The molecular pathobiology of uterine fibroids has remained elusive for researchers, despite decades of basic and translational studies. As a result, treatment options are limited for the 70% to 80% of women who will likely develop fibroids by age 50.
In a Duke study published in April 2019 in PLOS ONE, researchers demonstrated evidence of biomechanical and collagen heterogeneity in fibroids. Increased awareness of these differences— and intentional consideration of them when designing studies and interpreting data—will lead to a better understanding of fibroids’ pathophysiology and could lead to improvements in therapies, according to senior author Friederike Jayes, DVM, PhD, assistant professor in Duke’s Department of Obstetrics and Gynecology and a specialist in the physiology and endocrinology of the female reproductive system.
The study focused on the structure, collagen content, and tissue stiffness of 19 uterine fibroids in eight women, with samples taken from different regions within the fibroids. Differences were discovered that could be associated with variations in local pressure, biomechanical signaling, and altered growth, as shown in the figure below:
“Physicians have traditionally used the location and size of fibroids as the main classification for them, but with this study, we have clearly demonstrated that large structural variability exists between different fibroids, even within the same woman’s body,” Jayes reports.
“Clinicians have been puzzled for years about why some women get no fibroids, some women get one large fibroid in their lifetime, and yet other women will have multiple small fibroids throughout the uterus that keep growing over time and will grow back when removed,” says Duke ob-gyn MargEva Cole, MD. “There’s also a difference in when they occur—some women develop them in their 20s and others not until their 40s—which makes a difference in reproductive outcomes.” Cole notes that differences in how patients of various ethnicities are affected have also been identified, and studies like this one will help physicians understand the reasons for these differences.
Most studies do not report what portion of the fibroid was studied, Jayes explains. This makes it difficult to compare results of studies, hinders understanding of fibroid physiology, and impedes the development of appropriate treatment strategies. For some time, obstetricians and gynecologists have been seeking non-surgical treatments for fibroids in order to preserve fertility. This study shows that recognizing and understanding the variation in these tumors is needed if this goal is to be obtained.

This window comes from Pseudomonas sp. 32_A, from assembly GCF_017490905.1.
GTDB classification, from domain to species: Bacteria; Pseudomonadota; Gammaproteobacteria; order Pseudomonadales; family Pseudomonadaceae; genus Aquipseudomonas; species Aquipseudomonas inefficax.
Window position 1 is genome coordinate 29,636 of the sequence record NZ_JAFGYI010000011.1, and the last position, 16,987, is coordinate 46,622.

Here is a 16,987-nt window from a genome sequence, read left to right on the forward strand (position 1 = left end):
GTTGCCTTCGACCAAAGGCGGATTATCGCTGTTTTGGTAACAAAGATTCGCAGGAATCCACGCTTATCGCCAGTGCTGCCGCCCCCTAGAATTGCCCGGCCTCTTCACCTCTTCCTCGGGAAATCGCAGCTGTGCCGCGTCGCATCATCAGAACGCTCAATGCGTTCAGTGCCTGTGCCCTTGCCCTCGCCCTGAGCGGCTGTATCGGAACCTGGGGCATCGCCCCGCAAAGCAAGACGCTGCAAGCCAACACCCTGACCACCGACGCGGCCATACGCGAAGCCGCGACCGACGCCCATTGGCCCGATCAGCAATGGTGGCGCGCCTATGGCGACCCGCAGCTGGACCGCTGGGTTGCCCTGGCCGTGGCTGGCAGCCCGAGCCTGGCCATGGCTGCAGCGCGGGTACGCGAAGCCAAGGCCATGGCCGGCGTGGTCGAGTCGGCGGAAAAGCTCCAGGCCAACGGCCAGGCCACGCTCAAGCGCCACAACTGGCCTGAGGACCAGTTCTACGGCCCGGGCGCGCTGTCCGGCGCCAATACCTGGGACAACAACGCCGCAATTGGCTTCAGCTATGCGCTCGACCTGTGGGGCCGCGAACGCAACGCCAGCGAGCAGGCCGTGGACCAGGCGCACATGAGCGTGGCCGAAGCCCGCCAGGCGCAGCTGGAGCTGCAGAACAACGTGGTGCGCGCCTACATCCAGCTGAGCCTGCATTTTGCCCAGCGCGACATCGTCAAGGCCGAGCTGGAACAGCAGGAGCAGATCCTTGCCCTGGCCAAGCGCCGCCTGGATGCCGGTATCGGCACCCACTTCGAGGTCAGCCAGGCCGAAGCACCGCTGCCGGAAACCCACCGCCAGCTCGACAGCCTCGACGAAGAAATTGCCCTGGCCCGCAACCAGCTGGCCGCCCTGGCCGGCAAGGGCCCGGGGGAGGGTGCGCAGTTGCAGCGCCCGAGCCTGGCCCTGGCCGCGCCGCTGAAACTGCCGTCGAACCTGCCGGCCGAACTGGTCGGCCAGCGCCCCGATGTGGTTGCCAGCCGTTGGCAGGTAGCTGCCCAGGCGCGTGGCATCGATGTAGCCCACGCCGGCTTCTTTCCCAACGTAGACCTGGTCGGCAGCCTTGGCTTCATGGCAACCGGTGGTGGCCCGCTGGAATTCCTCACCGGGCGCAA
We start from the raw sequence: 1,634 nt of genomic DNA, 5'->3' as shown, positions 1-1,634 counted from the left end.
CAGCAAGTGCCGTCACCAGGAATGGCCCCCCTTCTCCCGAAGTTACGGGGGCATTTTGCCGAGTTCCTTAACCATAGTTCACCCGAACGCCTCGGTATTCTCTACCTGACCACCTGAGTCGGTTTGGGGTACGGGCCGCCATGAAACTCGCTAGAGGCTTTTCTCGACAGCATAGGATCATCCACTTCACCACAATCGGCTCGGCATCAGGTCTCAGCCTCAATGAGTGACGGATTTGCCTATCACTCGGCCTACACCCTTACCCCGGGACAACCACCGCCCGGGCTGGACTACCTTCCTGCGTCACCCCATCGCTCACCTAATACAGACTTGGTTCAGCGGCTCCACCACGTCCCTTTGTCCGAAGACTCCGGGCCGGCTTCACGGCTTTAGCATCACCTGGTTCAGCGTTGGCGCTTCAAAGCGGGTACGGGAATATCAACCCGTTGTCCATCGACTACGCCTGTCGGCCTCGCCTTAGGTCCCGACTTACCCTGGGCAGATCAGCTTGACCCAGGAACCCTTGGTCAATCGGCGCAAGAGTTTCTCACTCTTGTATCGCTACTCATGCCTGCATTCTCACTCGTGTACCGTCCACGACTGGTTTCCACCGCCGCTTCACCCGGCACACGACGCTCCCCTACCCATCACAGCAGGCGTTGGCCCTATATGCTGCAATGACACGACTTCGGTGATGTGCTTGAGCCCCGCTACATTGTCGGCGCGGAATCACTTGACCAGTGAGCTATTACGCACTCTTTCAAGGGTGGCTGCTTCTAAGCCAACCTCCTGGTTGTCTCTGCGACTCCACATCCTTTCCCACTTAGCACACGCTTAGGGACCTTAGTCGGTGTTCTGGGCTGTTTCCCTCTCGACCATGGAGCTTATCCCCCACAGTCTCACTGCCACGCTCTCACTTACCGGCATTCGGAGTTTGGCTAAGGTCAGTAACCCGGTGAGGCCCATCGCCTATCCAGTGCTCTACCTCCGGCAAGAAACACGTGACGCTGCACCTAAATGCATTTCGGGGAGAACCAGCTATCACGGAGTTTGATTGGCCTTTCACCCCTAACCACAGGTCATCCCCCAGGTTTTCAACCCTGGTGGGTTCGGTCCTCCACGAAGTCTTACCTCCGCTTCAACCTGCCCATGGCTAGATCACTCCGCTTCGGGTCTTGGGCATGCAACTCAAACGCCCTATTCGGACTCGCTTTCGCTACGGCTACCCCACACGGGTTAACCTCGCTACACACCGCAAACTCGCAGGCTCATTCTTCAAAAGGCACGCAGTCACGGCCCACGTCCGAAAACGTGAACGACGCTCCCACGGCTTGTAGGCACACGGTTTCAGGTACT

Jayes notes that most surgical options result in a woman being unable to have children. “We hope that studies like ours will lead the way to nonhormonal, uterus-preserving treatments,” she says.
“We need to counsel patients effectively on their options for treating their fibroids,” Cole adds. “We discuss the options of leaving them in place, removing or ablating them during surgery, or embolizing them with noninvasive vascular techniques. We consider all the approaches with each patient, but it would be very helpful to know if certain fibroids would be more responsive to a particular therapy so we could give the patient more personal, individualized counseling.”
“There’s still so much we don’t know about these very common and often painful tumors,” says Jayes, “but the differences we found in our study are compelling. There will probably never be one treatment that’s right for every fibroid and every woman, but with well-designed research we can learn more about how they form and grow and which treatments would work best on which type of tumor.”